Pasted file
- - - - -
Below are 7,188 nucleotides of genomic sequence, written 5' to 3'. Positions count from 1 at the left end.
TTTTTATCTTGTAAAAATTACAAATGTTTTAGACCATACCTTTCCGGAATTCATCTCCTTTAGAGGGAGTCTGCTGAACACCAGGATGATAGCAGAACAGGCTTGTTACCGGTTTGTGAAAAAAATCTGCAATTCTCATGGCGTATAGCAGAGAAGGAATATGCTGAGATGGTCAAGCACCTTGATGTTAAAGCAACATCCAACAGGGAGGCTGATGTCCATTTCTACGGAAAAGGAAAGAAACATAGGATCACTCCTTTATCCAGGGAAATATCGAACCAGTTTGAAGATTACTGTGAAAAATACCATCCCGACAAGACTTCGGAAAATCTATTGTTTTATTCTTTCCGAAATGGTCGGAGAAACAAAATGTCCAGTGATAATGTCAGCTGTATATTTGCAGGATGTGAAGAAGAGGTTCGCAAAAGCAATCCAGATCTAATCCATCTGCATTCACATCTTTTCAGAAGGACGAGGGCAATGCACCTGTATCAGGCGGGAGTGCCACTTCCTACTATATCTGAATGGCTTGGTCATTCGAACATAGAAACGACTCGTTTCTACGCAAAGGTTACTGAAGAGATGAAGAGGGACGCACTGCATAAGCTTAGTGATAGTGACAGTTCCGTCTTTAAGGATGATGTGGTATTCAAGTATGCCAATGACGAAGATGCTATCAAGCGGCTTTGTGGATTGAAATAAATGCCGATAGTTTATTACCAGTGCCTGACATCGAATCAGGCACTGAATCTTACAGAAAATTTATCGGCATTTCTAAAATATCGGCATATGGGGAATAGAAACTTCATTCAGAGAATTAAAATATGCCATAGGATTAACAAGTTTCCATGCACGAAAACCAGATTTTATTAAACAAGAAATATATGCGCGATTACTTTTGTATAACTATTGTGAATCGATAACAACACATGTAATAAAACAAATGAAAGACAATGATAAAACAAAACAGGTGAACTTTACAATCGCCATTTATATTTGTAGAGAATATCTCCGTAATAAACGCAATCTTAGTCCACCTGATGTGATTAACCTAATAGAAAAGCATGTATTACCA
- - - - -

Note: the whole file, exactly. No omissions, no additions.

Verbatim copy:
Below are 7,188 nucleotides of genomic sequence, written 5' to 3'. Positions count from 1 at the left end.
TTTTTATCTTGTAAAAATTACAAATGTTTTAGACCATACCTTTCCGGAATTCATCTCCTTTAGAGGGAGTCTGCTGAACACCAGGATGATAGCAGAACAGGCTTGTTACCGGTTTGTGAAAAAAATCTGCAATTCTCATGGCGTATAGCAGAGAAGGAATATGCTGAGATGGTCAAGCACCTTGATGTTAAAGCAACATCCAACAGGGAGGCTGATGTCCATTTCTACGGAAAAGGAAAGAAACATAGGATCACTCCTTTATCCAGGGAAATATCGAACCAGTTTGAAGATTACTGTGAAAAATACCATCCCGACAAGACTTCGGAAAATCTATTGTTTTATTCTTTCCGAAATGGTCGGAGAAACAAAATGTCCAGTGATAATGTCAGCTGTATATTTGCAGGATGTGAAGAAGAGGTTCGCAAAAGCAATCCAGATCTAATCCATCTGCATTCACATCTTTTCAGAAGGACGAGGGCAATGCACCTGTATCAGGCGGGAGTGCCACTTCCTACTATATCTGAATGGCTTGGTCATTCGAACATAGAAACGACTCGTTTCTACGCAAAGGTTACTGAAGAGATGAAGAGGGACGCACTGCATAAGCTTAGTGATAGTGACAGTTCCGTCTTTAAGGATGATGTGGTATTCAAGTATGCCAATGACGAAGATGCTATCAAGCGGCTTTGTGGATTGAAATAAATGCCGATAGTTTATTACCAGTGCCTGACATCGAATCAGGCACTGAATCTTACAGAAAATTTATCGGCATTTCTAAAATATCGGCATATGGGGAATAGAAACTTCATTCAGAGAATTAAAATATGCCATAGGATTAACAAGTTTCCATGCACGAAAACCAGATTTTATTAAACAAGAAATATATGCGCGATTACTTTTGTATAACTATTGTGAATCGATAACAACACATGTAATAAAACAAATGAAAGACAATGATAAAACAAAACAGGTGAACTTTACAATCGCCATTTATATTTGTAGAGAATATCTCCGTAATAAACGCAATCTTAGTCCACCTGATGTGATTAACCTAATAGAAAAGCATGTATTACCA